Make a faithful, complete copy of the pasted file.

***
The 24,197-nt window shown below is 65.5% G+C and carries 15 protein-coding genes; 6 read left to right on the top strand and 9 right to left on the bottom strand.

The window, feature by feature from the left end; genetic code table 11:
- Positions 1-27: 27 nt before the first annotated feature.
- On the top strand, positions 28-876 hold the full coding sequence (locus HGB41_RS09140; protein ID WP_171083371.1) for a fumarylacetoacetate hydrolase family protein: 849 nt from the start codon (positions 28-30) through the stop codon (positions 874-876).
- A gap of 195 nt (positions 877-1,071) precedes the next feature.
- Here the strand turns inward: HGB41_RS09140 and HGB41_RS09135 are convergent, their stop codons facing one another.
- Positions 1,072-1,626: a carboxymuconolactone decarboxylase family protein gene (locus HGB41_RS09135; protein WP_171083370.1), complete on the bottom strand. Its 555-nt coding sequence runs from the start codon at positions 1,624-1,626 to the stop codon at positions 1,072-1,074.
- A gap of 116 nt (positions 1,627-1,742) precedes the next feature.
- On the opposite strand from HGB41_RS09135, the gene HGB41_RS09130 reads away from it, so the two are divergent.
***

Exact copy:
The 24,197-nt window shown below is 65.5% G+C and carries 15 protein-coding genes; 6 read left to right on the top strand and 9 right to left on the bottom strand.

The window, feature by feature from the left end; genetic code table 11:
- Positions 1-27: 27 nt before the first annotated feature.
- On the top strand, positions 28-876 hold the full coding sequence (locus HGB41_RS09140; protein ID WP_171083371.1) for a fumarylacetoacetate hydrolase family protein: 849 nt from the start codon (positions 28-30) through the stop codon (positions 874-876).
- A gap of 195 nt (positions 877-1,071) precedes the next feature.
- Here the strand turns inward: HGB41_RS09140 and HGB41_RS09135 are convergent, their stop codons facing one another.
- Positions 1,072-1,626: a carboxymuconolactone decarboxylase family protein gene (locus HGB41_RS09135; protein WP_171083370.1), complete on the bottom strand. Its 555-nt coding sequence runs from the start codon at positions 1,624-1,626 to the stop codon at positions 1,072-1,074.
- A gap of 116 nt (positions 1,627-1,742) precedes the next feature.
- On the opposite strand from HGB41_RS09135, the gene HGB41_RS09130 reads away from it, so the two are divergent.